Amid the global coronavirus crisis Storytel sees subscribers grow 38%, streaming revenue 45%, even as publishers that sidelined digital struggle for survival

PG Note: Storytel sells audiobooks.

From The New Publishing Standard:

The only surprise with the latest results from Sweden-based Storytel would have been if subscriber rates and earnings had dipped amid a global crisis that has left print-focussed publishers imperiled.

That of course did not happen, and while streaming revenue took a notional hit at SEK 429m ($44m) compared to the SEK 438m forecast, this in large part was down to “negative currency effects from the Norwegian Krone and an increase in Family subscriptions during the period.”

Overall Storytel’s Q1 results came in at 33.5% revenue growth (streaming and non-streaming) to SEK 513.2 million ($52.7) and a subscriber boost of 71,400, taking Storytel’s total subscribers to 1.54 million.

The average number of paying subscribers in the Nordic segment was 785,800, while 43,200 subscribers were added outside the Nordics, taking total non-Nordic subscription levels to 369,000.

Tellander issued a Q2 forecast of 1.25 million global subscribers, amounting to 41% YOY growth, and a 43% YOY revenue growth to SEK 458m ($47m), with the caveat that the coronavirus crisis meant there was an element of uncertainty about how things might pan out.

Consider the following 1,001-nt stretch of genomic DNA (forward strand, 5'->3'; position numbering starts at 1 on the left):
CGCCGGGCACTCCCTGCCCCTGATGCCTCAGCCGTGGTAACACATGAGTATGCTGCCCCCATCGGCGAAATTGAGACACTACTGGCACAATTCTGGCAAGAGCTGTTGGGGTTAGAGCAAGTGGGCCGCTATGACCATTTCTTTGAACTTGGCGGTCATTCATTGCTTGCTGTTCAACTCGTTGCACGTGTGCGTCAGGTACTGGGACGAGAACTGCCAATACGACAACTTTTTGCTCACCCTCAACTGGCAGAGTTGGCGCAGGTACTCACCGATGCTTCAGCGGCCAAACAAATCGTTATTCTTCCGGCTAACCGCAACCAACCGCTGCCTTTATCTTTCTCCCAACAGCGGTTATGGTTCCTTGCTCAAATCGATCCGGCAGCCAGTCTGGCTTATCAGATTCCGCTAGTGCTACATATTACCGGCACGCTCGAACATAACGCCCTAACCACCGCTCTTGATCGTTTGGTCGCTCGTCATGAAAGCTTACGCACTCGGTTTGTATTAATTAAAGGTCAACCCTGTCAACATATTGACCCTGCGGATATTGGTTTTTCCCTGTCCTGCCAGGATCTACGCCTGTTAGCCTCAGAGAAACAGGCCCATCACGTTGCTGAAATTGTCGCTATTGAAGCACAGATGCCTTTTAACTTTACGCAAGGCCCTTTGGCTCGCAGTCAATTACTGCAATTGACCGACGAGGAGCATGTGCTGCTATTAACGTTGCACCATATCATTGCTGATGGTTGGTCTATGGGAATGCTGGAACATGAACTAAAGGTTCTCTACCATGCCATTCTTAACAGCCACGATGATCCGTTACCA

Addressing shareholders, Tellander, echoing a common theme that audiobook downloads had dipped as commuters stayed at home, said that afternoon and evening consumption “more than compensated” for the downturn in commuter consumption.

. . . .

New consumption patterns have started to emerge as a result of lockdown on many markets. Morning listening while commuting has gone down in some markets for obvious reasons, but this is more than compensated for by a higher rate of listenings in the afternoons and evenings. In the Nordics, we also see a clear growth in consumption on Sundays and at the beginning of the week.

Crime & Thriller and Fiction have kept their positions as the most consumed genres in our service, but the influx of new users, combined with families spending more time with each other at home, has boosted the Children category to third place. At bedtime this category actually surpasses Fiction and is the second-most popular genre among our customers. Biographies and Personal Development are two other genres that have grown pronouncedly during the coronavirus pandemic.

Link to the rest at The New Publishing Standard